Learning Something New

Learning Something New

As CBFers who were in the gym last week already know, we’re using a new piece of exercise equipment called a TRX Rip. In the video below, you’ll see its inventor explaining some of the reasons for and exercises with the Rip (there’s some trainer lingo but you’ll get the gist).

It is an excellent device because it enables you to work on core strength, balance, and coordination all at once. The Rip offers a new way to work with varying, unbalanced loads and strengthen muscles and maintain range of motion in joints to manage dynamic forces.

Whenever you learn how to exercise with something new, there may be several key elements to master so you can perform an exercise safely and properly to dervive all the benefits from it. Here are some things to keep in mind:

- Focus first on safety. See how it feels at the low-end of force or range of motion. Feel how it will challenge your body and if you sense any vulnerabilities. Be in control.

- Master one element at a time. Few people get everything just perfect the first couple of times. With a device like a Rip, correct posture and hand and foot position are a good place to start. Feel what the exercise demands before trying to maximize what you can do.

- Be patient. Your mind/body has a storehouse of movement patterns ready to be activated. However, as a modern-day older adult, you haven’t used many of them in decades. Allow yourself the time to get the movement right, then you can turn your attention to extending your limits (in the case of the Rip, further stretching that cord).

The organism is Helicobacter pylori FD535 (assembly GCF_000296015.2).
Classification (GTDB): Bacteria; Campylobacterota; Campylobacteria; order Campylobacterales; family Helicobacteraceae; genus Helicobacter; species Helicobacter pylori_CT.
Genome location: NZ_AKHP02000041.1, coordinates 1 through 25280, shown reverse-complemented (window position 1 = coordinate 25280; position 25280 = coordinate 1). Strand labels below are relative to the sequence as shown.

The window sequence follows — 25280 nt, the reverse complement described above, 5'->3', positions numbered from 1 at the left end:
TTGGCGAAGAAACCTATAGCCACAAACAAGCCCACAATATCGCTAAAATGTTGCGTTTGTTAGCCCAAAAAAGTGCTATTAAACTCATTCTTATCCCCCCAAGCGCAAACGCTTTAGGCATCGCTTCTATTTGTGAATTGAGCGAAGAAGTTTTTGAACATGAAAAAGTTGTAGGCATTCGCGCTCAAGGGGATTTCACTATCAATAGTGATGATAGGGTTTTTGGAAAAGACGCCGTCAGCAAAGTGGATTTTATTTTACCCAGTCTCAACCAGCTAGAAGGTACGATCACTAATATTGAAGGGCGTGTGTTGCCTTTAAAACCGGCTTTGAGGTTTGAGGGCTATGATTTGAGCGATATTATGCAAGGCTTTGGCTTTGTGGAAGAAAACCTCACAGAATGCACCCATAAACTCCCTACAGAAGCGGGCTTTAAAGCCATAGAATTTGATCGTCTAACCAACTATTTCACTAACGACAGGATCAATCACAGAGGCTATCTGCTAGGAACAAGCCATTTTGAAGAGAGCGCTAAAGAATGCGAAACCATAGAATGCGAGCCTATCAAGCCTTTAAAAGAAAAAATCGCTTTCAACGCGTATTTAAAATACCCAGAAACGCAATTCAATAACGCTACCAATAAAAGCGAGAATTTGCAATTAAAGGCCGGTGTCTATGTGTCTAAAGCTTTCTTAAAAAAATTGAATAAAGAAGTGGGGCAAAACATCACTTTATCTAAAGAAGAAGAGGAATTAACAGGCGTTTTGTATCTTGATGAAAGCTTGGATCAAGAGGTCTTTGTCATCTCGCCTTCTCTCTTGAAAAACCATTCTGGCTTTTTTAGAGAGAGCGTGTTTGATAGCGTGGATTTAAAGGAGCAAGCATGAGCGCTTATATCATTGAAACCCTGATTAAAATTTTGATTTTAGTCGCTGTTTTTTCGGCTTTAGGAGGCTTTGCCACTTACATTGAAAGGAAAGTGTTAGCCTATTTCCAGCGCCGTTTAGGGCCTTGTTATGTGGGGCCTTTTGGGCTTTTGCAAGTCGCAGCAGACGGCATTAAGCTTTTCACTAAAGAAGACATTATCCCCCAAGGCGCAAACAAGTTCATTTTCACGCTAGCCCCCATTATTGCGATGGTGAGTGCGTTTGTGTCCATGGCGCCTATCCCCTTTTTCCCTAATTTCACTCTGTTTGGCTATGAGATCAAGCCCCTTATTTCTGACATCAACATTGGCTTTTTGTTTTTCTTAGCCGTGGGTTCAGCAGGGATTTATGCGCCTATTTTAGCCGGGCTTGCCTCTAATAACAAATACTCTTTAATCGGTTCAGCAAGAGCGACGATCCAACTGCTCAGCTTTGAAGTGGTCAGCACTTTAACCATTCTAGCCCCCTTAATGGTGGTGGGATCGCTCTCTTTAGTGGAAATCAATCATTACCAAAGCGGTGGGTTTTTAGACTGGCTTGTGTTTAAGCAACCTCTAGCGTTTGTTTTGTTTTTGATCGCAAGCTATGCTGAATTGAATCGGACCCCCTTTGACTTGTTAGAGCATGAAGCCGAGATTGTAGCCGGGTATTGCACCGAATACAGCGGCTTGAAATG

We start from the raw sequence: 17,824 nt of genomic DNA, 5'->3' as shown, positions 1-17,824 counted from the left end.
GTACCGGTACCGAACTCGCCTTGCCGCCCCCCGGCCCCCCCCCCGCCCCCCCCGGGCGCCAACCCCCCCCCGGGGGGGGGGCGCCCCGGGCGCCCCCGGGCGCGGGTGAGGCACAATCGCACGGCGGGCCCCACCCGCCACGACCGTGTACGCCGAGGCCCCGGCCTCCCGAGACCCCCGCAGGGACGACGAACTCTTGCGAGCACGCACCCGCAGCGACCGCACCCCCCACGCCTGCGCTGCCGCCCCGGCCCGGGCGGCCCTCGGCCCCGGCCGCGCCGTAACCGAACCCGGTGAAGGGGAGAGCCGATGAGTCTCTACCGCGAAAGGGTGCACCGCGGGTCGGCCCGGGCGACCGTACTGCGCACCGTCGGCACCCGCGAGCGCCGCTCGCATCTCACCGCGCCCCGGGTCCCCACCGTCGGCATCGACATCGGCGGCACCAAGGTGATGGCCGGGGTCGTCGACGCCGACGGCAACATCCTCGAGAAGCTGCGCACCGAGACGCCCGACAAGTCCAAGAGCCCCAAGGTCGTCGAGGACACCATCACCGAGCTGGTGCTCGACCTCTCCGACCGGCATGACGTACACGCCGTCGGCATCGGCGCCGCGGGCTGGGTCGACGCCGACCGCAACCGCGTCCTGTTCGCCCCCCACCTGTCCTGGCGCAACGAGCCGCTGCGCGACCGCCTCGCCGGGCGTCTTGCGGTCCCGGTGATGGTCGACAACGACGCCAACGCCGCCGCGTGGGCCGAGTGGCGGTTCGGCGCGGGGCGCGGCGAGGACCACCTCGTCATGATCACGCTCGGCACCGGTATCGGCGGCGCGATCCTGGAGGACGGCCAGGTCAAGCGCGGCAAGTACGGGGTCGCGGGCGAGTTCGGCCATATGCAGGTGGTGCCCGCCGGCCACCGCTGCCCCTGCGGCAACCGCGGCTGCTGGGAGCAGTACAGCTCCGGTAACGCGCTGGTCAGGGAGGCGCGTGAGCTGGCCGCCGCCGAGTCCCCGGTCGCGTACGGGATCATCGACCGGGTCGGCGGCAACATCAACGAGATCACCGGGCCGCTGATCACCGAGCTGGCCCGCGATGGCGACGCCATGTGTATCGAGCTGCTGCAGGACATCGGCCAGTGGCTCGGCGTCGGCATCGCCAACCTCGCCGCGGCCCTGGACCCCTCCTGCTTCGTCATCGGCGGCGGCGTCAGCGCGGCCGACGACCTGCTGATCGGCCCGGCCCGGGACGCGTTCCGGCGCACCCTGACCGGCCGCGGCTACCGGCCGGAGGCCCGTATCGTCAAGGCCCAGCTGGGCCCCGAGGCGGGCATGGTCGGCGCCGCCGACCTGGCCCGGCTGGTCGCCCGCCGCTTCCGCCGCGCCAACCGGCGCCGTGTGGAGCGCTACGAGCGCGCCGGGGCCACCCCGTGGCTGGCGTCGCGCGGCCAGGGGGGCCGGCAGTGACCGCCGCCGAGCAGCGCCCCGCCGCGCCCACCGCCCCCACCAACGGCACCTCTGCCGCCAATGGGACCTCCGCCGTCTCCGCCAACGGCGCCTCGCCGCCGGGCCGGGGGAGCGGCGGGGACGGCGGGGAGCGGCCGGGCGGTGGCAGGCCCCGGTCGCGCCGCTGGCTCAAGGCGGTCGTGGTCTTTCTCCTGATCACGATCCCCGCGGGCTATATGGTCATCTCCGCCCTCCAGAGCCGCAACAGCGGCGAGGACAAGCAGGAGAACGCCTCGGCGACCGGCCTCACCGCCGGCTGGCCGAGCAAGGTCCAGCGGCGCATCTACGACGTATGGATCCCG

With the short circuit intervals we use at CBF, it can take a few times on new equipment to master it. D & C often notice something isn’t being done just right, but say nothing unless it involves safety. Maybe we’ll just suggest a single element to improve, although there are more than one. That’s because it’s very confusing and frustrating to remember and execute everything that goes into a complex exercise.

This much is guaranteed: If you attend the Younger Games consistently, you will master it and all the benefits will be yours.

 

 

 

 

No Fluff Exercise

No Fluff Exercise

The photo below is of Lindsey Vonn, the winningest alpine skier in US history, training at her home in Vail, Colorado. The picture, shot by Dina Litovsky, appears along with others in this inspiring and eye-opening article the Olympic Issue of The New York Times Magazine.

At 33 years of age, old for a downhill racer, she’ll be going for gold in South Korea, after bouncing back, as author Stephanie Pearson accounts, from “multiple ruptured knee ligaments, a fractured right humerus, a concussion and an acute facet spinal-joint dysfunction” over her storied career.

Though separated by a few decades in age, CBFers have more in common with her than they might realize, especially how and why we exercise (okay, we don’t do the ropes while standing on an upside down Bosu).

Vonn

Read the article and you’ll feel right at home in her gym. You’ll recognize the equipment and exercises.

She is still able to perform at a high-level because of her dedication to exercise. As her trainer says, “There’s no fluff.” She’s consistent, works hard then rests, and eats right to support the demands on her body.

Lindsey does this despite her musculoskeletal limitations. That’s how she continues to function, and it’s true for people at every age.

Whether not Lindsey medals in South Korea, she’s already won in the game of life.